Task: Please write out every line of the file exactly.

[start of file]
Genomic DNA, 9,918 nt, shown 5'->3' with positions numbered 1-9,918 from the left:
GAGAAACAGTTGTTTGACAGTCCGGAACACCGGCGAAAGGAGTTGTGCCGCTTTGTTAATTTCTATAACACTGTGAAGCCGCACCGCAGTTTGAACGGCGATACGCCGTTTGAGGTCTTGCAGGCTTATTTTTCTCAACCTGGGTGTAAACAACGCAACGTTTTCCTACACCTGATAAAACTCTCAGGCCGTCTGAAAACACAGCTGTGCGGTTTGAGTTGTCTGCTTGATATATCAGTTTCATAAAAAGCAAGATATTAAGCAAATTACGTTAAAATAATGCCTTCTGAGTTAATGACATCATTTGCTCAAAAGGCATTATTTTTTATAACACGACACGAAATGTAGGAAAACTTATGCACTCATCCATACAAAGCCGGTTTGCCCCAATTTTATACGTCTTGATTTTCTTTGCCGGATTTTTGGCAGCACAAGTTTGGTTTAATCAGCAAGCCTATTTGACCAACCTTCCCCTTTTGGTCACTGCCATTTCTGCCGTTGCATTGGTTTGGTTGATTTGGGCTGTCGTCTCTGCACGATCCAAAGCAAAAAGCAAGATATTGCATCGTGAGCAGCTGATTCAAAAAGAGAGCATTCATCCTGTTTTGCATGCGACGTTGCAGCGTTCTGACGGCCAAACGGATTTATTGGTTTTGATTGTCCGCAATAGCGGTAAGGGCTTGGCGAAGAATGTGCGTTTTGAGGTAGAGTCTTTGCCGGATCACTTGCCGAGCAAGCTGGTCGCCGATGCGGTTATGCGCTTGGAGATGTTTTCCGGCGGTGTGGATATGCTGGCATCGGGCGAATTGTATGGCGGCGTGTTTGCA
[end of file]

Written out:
Genomic DNA, 9,918 nt, shown 5'->3' with positions numbered 1-9,918 from the left:
GAGAAACAGTTGTTTGACAGTCCGGAACACCGGCGAAAGGAGTTGTGCCGCTTTGTTAATTTCTATAACACTGTGAAGCCGCACCGCAGTTTGAACGGCGATACGCCGTTTGAGGTCTTGCAGGCTTATTTTTCTCAACCTGGGTGTAAACAACGCAACGTTTTCCTACACCTGATAAAACTCTCAGGCCGTCTGAAAACACAGCTGTGCGGTTTGAGTTGTCTGCTTGATATATCAGTTTCATAAAAAGCAAGATATTAAGCAAATTACGTTAAAATAATGCCTTCTGAGTTAATGACATCATTTGCTCAAAAGGCATTATTTTTTATAACACGACACGAAATGTAGGAAAACTTATGCACTCATCCATACAAAGCCGGTTTGCCCCAATTTTATACGTCTTGATTTTCTTTGCCGGATTTTTGGCAGCACAAGTTTGGTTTAATCAGCAAGCCTATTTGACCAACCTTCCCCTTTTGGTCACTGCCATTTCTGCCGTTGCATTGGTTTGGTTGATTTGGGCTGTCGTCTCTGCACGATCCAAAGCAAAAAGCAAGATATTGCATCGTGAGCAGCTGATTCAAAAAGAGAGCATTCATCCTGTTTTGCATGCGACGTTGCAGCGTTCTGACGGCCAAACGGATTTATTGGTTTTGATTGTCCGCAATAGCGGTAAGGGCTTGGCGAAGAATGTGCGTTTTGAGGTAGAGTCTTTGCCGGATCACTTGCCGAGCAAGCTGGTCGCCGATGCGGTTATGCGCTTGGAGATGTTTTCCGGCGGTGTGGATATGCTGGCATCGGGCGAATTGTATGGCGGCGTGTTTGCA